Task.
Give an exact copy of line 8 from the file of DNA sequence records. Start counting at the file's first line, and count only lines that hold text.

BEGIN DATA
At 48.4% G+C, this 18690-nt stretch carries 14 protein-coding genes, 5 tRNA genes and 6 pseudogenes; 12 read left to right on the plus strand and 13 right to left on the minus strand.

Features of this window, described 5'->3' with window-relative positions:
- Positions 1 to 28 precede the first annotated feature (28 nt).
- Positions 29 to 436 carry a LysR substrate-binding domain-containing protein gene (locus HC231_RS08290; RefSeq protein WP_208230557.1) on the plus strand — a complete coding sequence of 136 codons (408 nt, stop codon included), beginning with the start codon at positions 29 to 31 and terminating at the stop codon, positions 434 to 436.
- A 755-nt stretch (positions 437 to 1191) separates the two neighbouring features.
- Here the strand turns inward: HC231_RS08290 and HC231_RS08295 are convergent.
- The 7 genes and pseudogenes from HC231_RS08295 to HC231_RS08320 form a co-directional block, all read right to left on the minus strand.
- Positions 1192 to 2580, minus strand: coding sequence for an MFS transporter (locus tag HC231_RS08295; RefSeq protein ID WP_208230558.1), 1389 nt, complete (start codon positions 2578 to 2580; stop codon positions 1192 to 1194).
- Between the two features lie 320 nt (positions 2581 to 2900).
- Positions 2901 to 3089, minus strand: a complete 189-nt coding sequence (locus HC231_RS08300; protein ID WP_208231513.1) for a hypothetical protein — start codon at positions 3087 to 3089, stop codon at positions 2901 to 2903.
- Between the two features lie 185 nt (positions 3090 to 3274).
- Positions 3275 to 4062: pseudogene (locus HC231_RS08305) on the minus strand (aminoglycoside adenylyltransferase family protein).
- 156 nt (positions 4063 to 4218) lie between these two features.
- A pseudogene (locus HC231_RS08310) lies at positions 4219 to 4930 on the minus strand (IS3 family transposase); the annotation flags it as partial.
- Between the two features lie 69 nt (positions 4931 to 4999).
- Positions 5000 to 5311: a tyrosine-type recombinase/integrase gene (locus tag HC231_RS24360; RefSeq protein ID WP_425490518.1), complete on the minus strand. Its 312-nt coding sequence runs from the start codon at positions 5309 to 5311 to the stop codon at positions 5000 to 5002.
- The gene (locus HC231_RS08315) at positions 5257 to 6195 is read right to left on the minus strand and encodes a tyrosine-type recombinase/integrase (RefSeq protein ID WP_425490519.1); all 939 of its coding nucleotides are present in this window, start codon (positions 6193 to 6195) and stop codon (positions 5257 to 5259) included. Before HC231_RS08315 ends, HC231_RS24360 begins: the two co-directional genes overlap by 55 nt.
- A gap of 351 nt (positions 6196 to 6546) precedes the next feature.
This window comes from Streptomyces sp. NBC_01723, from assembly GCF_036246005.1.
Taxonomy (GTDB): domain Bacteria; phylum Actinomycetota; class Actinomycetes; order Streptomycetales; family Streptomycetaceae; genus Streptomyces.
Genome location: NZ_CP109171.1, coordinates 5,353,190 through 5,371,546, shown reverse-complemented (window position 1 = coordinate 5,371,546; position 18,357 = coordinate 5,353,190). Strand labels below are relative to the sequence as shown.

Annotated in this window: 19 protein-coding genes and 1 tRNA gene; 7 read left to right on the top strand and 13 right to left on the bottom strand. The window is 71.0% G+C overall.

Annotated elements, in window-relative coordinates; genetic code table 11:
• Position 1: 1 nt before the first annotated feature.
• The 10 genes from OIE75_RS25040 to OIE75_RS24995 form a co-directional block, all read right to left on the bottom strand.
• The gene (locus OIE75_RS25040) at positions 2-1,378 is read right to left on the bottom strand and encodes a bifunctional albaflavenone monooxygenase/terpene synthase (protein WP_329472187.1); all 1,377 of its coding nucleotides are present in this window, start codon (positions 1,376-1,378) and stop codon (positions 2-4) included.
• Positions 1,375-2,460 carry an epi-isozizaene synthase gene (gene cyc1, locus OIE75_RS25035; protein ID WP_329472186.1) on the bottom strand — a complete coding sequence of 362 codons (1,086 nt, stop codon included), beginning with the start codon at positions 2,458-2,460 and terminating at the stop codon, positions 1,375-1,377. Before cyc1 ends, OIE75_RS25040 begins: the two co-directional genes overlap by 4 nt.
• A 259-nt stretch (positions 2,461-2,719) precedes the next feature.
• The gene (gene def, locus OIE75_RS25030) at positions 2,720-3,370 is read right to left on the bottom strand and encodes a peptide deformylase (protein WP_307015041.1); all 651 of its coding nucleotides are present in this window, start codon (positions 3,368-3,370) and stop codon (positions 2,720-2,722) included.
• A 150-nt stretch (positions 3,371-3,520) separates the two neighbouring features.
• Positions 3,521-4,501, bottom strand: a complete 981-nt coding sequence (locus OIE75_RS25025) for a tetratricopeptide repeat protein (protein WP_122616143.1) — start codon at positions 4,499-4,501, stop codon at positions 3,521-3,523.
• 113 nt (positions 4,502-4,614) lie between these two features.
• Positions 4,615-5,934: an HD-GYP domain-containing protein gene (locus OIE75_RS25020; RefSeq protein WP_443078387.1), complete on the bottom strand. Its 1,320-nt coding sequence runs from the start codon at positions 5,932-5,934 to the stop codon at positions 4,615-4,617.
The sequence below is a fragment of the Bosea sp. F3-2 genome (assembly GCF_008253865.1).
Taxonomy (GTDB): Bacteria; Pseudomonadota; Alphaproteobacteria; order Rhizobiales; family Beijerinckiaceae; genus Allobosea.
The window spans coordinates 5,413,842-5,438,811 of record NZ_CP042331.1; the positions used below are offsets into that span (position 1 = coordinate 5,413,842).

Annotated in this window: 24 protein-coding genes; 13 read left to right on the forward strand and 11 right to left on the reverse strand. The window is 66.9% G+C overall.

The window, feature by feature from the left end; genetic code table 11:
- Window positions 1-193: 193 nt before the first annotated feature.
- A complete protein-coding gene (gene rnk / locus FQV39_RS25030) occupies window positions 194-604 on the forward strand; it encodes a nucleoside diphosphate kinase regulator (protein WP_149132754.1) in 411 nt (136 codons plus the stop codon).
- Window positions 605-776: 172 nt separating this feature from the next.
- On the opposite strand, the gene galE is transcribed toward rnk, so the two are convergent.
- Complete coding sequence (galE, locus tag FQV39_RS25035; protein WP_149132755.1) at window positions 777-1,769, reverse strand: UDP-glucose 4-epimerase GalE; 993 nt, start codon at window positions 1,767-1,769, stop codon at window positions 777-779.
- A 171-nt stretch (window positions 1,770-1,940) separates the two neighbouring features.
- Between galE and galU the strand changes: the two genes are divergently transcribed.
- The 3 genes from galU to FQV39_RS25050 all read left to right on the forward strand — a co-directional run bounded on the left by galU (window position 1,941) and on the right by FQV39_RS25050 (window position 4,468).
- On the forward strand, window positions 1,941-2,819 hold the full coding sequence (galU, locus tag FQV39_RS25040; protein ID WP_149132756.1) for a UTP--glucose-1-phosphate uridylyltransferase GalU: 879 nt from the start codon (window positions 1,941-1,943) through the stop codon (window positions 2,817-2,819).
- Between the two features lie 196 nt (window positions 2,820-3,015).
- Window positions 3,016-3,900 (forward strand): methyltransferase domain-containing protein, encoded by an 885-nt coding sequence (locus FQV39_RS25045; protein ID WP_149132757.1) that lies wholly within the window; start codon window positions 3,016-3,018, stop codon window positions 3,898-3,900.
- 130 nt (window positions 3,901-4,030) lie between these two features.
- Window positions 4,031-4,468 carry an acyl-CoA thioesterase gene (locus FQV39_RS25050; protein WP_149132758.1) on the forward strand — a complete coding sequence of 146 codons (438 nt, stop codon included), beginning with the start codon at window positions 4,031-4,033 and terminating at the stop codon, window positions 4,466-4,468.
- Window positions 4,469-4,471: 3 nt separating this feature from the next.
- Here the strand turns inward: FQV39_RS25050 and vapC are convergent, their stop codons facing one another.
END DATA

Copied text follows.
- Positions 1192 to 2580, minus strand: coding sequence for an MFS transporter (locus tag HC231_RS08295; RefSeq protein ID WP_208230558.1), 1389 nt, complete (start codon positions 2578 to 2580; stop codon positions 1192 to 1194).